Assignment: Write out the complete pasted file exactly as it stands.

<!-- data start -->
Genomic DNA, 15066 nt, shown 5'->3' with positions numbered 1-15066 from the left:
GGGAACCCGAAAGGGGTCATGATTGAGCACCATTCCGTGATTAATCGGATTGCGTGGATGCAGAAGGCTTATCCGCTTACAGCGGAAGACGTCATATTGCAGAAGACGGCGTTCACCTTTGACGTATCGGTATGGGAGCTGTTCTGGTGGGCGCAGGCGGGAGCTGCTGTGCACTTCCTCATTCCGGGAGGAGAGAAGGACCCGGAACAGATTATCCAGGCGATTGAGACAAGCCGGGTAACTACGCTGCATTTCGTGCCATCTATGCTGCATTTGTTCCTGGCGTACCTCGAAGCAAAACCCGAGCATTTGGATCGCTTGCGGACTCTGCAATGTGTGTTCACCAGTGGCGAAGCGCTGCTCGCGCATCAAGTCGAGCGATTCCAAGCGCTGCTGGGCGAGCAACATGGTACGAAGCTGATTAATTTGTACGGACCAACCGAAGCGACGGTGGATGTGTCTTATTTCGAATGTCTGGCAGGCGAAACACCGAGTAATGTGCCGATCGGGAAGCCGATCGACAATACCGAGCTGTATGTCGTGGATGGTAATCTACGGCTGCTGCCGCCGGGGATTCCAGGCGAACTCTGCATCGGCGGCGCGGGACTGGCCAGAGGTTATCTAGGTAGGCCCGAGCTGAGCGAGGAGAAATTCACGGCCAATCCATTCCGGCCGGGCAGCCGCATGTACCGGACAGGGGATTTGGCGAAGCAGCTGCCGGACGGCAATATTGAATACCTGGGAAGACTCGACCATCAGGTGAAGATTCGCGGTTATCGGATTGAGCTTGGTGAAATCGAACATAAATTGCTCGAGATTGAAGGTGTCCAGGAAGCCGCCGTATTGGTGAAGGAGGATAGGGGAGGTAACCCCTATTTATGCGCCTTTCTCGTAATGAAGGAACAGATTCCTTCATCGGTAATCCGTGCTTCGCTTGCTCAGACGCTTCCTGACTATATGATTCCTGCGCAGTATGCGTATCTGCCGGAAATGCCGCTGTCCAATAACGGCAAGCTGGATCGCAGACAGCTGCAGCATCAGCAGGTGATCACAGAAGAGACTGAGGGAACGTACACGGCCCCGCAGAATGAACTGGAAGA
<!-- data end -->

Genomic DNA, 15066 nt, shown 5'->3' with positions numbered 1-15066 from the left:
GGGAACCCGAAAGGGGTCATGATTGAGCACCATTCCGTGATTAATCGGATTGCGTGGATGCAGAAGGCTTATCCGCTTACAGCGGAAGACGTCATATTGCAGAAGACGGCGTTCACCTTTGACGTATCGGTATGGGAGCTGTTCTGGTGGGCGCAGGCGGGAGCTGCTGTGCACTTCCTCATTCCGGGAGGAGAGAAGGACCCGGAACAGATTATCCAGGCGATTGAGACAAGCCGGGTAACTACGCTGCATTTCGTGCCATCTATGCTGCATTTGTTCCTGGCGTACCTCGAAGCAAAACCCGAGCATTTGGATCGCTTGCGGACTCTGCAATGTGTGTTCACCAGTGGCGAAGCGCTGCTCGCGCATCAAGTCGAGCGATTCCAAGCGCTGCTGGGCGAGCAACATGGTACGAAGCTGATTAATTTGTACGGACCAACCGAAGCGACGGTGGATGTGTCTTATTTCGAATGTCTGGCAGGCGAAACACCGAGTAATGTGCCGATCGGGAAGCCGATCGACAATACCGAGCTGTATGTCGTGGATGGTAATCTACGGCTGCTGCCGCCGGGGATTCCAGGCGAACTCTGCATCGGCGGCGCGGGACTGGCCAGAGGTTATCTAGGTAGGCCCGAGCTGAGCGAGGAGAAATTCACGGCCAATCCATTCCGGCCGGGCAGCCGCATGTACCGGACAGGGGATTTGGCGAAGCAGCTGCCGGACGGCAATATTGAATACCTGGGAAGACTCGACCATCAGGTGAAGATTCGCGGTTATCGGATTGAGCTTGGTGAAATCGAACATAAATTGCTCGAGATTGAAGGTGTCCAGGAAGCCGCCGTATTGGTGAAGGAGGATAGGGGAGGTAACCCCTATTTATGCGCCTTTCTCGTAATGAAGGAACAGATTCCTTCATCGGTAATCCGTGCTTCGCTTGCTCAGACGCTTCCTGACTATATGATTCCTGCGCAGTATGCGTATCTGCCGGAAATGCCGCTGTCCAATAACGGCAAGCTGGATCGCAGACAGCTGCAGCATCAGCAGGTGATCACAGAAGAGACTGAGGGAACGTACACGGCCCCGCAGAATGAACTGGAAGA